Upton: Common-Sense Fixes to Pain at the Pump
Despite some easing over the past month, buying a tank of gas still takes a big bite out of the monthly budget — money that could be used for life’s other necessities.
Expensive energy squeezes hardworking Americans’ take-home pay and family budgets. And higher prices also put stress on job-creating small businesses, causing growth and profits to shrink. Worse yet, with the summer driving season just around the corner, increased demand could push the cost of gasoline even higher.
It doesn’t have to be this way. There are a lot of reasons gasoline prices more than doubled since President Barack Obama took office. But policies promoted by the current White House and the approach Democrats took while in control of Congress in 2009 and 2010 clearly contributed to these increases.
Since taking the House majority in January 2011, Republicans navigated a different direction, offering a series of common-sense solutions to ease pain at the pump. Instead of trying to artificially reduce prices by selling our emergency oil reserves, mandating and subsidizing alternatives that are even more expensive or cynically blaming business bogeymen, we propose better answers: Create more supply and cut red tape.
In other words, we rely on market forces — not new regulations or political rhetoric — to reduce gasoline prices.
Last year, as part of our American Energy Initiative, the House passed bipartisan legislation to streamline the permitting process for Alaskan oil exploration and a plan to approve the Keystone XL oil pipeline — both measures would increase supplies of safe North American energy and reduce gasoline prices.
Yet the president opposes these two simple, common-sense ideas and, as a result, they remain stalled in the Democratic-controlled Senate.
In the next several weeks, the House will move two additional measures from the American Energy Initiative, taking further steps to address the upward spiral of higher prices.
Rep. Ed Whitfield (R-Ky.) authored the first bill. It directs the Environmental Protection Agency to delay further action on a series of pending new regulations on refineries until we better understand their cumulative effect on transportation fuel prices. If allowed to go forward immediately, these EPA directives could raise gasoline prices and contribute to the closure of American refineries.
Heaping a host of uncoordinated regulations on businesses will only increase the price of gasoline, with little environmental benefit. But the Obama administration still wants to push ahead with its crusade.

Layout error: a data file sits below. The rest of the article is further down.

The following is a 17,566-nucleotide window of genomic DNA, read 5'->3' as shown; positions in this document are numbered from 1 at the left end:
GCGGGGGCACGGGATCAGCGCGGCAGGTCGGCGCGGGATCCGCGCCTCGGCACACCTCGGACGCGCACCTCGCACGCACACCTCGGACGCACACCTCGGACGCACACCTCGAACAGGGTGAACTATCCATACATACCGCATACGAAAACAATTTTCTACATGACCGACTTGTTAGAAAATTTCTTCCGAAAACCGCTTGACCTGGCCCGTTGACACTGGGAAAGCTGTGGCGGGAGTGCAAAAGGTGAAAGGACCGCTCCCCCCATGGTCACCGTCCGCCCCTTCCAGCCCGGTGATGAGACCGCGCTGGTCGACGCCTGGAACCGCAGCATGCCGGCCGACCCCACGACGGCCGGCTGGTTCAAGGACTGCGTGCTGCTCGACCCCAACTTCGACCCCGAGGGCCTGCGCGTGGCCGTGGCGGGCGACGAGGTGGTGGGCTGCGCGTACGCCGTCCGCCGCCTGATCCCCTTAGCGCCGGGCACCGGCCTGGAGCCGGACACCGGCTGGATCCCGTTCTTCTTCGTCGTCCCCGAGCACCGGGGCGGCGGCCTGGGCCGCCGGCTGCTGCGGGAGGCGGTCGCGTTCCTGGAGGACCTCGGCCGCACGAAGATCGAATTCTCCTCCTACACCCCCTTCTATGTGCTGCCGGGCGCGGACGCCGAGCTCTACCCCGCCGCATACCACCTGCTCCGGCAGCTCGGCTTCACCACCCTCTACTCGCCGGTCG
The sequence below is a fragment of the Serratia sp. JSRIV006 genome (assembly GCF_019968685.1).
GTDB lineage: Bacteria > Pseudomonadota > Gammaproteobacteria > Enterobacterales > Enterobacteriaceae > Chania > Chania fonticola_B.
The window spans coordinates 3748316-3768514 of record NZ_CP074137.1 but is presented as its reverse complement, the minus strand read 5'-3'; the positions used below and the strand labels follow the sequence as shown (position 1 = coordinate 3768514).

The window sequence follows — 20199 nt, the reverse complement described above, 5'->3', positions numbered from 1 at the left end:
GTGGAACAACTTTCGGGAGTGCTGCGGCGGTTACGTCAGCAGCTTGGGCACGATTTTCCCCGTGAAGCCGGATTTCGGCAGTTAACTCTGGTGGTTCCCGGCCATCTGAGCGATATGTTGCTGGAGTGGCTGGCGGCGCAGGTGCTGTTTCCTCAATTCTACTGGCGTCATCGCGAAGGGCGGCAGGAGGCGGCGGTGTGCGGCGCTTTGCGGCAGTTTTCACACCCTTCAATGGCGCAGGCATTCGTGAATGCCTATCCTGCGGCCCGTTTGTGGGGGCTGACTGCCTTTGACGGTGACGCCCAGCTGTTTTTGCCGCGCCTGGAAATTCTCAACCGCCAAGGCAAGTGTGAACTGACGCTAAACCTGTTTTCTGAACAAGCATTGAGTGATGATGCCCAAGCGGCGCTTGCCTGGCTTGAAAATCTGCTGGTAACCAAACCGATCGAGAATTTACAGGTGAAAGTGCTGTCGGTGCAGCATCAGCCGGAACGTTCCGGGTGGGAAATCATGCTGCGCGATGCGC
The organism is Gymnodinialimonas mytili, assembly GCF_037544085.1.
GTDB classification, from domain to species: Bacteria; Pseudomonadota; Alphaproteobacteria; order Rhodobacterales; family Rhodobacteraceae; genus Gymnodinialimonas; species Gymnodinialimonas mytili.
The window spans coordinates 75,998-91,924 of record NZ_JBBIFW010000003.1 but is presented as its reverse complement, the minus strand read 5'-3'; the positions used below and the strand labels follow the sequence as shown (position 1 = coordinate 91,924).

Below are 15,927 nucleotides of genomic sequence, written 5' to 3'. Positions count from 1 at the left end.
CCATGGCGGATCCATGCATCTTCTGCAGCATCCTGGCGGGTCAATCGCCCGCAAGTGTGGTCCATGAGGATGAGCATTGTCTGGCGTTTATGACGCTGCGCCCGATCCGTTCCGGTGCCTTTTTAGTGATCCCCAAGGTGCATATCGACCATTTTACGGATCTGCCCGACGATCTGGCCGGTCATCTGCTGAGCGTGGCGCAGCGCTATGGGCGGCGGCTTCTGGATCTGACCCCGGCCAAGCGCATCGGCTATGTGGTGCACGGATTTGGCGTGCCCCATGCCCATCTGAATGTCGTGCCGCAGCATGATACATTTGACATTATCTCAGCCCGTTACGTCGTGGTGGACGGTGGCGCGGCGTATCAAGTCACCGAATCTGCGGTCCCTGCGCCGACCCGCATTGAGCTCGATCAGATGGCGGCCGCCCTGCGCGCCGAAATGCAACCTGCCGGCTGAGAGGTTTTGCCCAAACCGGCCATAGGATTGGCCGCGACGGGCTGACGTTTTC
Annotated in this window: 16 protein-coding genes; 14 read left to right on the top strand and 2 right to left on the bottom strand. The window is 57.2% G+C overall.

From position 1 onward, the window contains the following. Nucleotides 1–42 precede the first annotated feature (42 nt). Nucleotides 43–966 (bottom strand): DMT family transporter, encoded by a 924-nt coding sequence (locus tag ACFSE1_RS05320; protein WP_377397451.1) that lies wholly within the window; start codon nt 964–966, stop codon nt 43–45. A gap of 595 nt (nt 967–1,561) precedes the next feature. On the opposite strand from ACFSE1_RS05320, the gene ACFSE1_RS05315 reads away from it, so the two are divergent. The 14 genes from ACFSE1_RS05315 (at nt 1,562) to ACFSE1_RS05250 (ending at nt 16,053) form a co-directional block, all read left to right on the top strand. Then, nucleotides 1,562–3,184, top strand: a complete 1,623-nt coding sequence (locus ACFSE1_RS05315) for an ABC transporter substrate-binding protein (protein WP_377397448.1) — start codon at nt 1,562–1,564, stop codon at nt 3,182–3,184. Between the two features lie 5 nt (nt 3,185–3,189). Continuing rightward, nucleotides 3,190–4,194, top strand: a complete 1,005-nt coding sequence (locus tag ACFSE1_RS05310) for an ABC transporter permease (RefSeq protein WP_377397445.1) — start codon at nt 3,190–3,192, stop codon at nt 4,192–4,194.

A recent Washington Post editorial even labeled the EPA an “agency out of control” after one of its senior officials expressed his “crucify them” enforcement philosophy. Clearly it’s time to hit the pause button. And that’s exactly what this legislation does.
Rep. Cory Gardner (R-Colo.) has crafted the second measure we’ll consider in the next several weeks. It ensures that our country replaces any oil drawn down from the Strategic Petroleum Reserve with opportunities for new domestic production. The legislation directs the secretary of Energy to develop a plan to increase the percentage of federal land that is leased for energy exploration by the same percentage as any proposed drawdown from the SPR.
We can and should develop more American resources. Currently only
2 percent of our offshore and 5 percent of our onshore federal lands are leased. Federal fiat should not bottle up these vast domestic resources. Nor should the president attempt to use the SPR as a way to manage domestic gasoline prices in an election year.
This bill will ensure that if the White House draws down our current supplies in the SPR, they will be replaced with additional domestic resources. This added supply — not presidential micromanagement — will help keep prices in check moving forward.
Taken together, these two measures will lower costs on domestic refineries and increase the amount of American energy resources. Reducing regulatory burdens and expanding supply will lead to lower prices at the pump — not through the heavy hand of the federal government setting quotas or producing more red tape but by relying on the market power of supply and demand.
Unlike the last Democratic majority that brought forward legislation loaded with thousands of pages of mandates and taxes, our approach is different. These two bills are simple, targeted, straightforward solutions to reduce gasoline prices.
While the president and others in Washington continue to give speeches vilifying businesses and blaming someone else, Congressional Republicans plan to advance these common-sense bills in the next several weeks. We hope like-minded Democrats will join us.
Rep. Fred Upton (R-Mich.) is chairman of the Energy and Commerce Committee.